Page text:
Rather than installing curb and gutter, ideas now are leaning more to constructing some retention basins up above Main Street in Pioche.
County commissioners voted unanimously Monday at their regular meeting to make that decision to cancel the curb and gutter project and tabled the item on the agenda.
In late July, commissioners discussed some of the problems that had arisen regarding the proposed agreement with Greenfield Environmental Trust LLC. At that time board members decided not to act on a funding agreement item, primarily because Chairman Paul Donohue was absent from the meeting.
Donohue said instead of installing curb and gutter, thoughts are leaning more to building retention basins up above Main Street.
“We still plan to work with Greenfield about such basins and stopping the water from getting to the streets in upper Pioche, rather than making it a big old canal for it to go rushing down through.”
Donohue explained the reason to stay with Greenfield is, “because they have the responsibility of keeping the EPA hazards off of people’s property.”
County Planning and Building Director Cory Lytle had said earlier the issues with Greenfield “lie with post-agreement and the scope of work with what the county will do and what the trust will do.”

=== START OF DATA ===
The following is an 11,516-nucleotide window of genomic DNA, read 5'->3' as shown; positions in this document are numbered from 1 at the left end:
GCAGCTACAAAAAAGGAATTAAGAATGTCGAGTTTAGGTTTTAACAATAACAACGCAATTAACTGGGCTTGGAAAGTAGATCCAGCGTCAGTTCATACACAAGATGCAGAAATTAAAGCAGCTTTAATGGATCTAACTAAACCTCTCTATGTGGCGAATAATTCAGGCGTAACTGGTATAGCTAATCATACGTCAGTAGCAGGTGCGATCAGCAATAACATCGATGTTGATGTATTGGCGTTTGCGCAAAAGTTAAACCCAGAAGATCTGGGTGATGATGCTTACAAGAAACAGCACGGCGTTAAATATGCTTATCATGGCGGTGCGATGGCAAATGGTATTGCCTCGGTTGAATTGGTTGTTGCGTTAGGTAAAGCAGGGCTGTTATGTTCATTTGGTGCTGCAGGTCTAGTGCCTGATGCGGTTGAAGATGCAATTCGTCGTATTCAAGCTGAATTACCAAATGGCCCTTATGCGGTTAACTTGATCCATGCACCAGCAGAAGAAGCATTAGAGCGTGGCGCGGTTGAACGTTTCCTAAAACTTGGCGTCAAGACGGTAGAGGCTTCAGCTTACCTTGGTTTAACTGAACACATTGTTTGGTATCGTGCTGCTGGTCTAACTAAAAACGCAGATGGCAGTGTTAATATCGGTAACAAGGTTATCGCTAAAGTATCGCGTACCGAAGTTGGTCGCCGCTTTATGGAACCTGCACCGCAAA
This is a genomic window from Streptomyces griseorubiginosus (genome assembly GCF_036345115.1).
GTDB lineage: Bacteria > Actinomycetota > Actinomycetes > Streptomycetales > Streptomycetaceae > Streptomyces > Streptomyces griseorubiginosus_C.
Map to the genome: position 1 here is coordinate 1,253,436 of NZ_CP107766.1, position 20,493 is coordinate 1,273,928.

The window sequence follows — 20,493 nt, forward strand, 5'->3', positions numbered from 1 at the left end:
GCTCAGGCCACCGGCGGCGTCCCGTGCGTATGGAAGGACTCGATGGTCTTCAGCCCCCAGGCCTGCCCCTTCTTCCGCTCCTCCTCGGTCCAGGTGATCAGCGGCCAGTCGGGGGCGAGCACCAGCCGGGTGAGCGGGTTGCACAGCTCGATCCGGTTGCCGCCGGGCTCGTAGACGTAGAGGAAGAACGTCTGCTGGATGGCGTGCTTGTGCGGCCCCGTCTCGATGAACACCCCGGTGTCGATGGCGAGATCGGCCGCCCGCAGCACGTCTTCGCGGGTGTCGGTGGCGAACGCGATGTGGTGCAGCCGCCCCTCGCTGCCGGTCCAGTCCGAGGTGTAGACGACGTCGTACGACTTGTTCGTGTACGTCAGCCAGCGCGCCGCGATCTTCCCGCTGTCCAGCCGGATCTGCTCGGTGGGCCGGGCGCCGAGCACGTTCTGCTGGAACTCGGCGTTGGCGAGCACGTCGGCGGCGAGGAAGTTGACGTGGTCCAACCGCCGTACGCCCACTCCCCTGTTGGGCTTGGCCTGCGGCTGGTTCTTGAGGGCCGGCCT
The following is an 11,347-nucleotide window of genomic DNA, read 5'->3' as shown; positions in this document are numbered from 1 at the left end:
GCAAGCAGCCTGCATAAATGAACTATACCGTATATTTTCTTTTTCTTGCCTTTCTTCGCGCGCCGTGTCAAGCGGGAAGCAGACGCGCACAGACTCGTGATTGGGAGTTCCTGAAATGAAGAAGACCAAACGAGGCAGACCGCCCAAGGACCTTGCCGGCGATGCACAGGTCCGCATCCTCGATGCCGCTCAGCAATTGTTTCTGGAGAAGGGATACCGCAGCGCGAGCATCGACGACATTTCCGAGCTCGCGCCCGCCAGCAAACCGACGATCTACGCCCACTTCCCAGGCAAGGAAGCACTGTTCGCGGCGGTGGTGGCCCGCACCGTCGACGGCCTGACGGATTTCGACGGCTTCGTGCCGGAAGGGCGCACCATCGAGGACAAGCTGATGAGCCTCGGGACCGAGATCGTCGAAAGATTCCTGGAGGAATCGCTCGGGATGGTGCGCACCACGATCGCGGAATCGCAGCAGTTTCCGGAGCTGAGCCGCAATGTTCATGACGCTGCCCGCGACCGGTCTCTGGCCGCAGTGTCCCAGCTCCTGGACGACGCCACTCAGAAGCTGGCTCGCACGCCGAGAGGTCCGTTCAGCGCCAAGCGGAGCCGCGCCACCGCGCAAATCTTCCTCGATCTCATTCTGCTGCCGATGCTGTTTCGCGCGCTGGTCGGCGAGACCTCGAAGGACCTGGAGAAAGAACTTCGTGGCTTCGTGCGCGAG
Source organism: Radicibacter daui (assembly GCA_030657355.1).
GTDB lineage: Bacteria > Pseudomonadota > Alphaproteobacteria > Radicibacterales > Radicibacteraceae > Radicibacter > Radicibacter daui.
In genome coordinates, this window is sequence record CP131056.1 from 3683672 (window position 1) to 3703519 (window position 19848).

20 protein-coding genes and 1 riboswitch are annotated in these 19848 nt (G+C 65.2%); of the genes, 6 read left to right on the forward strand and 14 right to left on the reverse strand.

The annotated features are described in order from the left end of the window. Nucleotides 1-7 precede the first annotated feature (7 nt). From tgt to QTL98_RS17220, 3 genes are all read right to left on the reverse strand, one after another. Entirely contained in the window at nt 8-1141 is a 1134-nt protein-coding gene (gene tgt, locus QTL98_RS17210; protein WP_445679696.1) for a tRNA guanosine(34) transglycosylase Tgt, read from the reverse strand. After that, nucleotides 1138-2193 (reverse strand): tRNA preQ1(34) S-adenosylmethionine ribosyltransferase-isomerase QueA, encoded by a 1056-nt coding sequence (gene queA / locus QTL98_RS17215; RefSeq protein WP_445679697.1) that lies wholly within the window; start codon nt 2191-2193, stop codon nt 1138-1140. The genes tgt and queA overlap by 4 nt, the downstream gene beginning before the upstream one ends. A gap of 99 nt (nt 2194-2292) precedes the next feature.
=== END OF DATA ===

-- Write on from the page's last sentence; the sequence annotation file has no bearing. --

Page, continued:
He also said with the kinds of rainstorms Pioche can sometimes experience, as happened even recently, “A three-foot curb and gutter is really just channeling the water down the street toward private property, so we’re pushing the idea of having basins put in.”
Lytle explained, “This is not new stuff. We did this just a few years ago with Sunrise Engineering (the county’s engineering firm), and got a very good analysis including those rare 100-year type floods that are just intense.”
His recommendation was “to contain the water in the basins and keep the debris from washing down, or it will just be the same as it has been.”
Donohue said Greenfield initially wanted to have the county and road department fix up the area and have the town of Pioche take over after completion, “Do a whole bunch of stuff and pay for it, and then they would reimburse us.”
However, commissioners felt such an agreement would leave them in jeopardy for something Greenfield might decide not to pay for, “and we’re not going to do that,” Donohue said.
Assistant District Attorney Franklin Katschke recommended having a conference call with Greenfield in the near future to discuss the matter further, to which Donohue said he wanted also.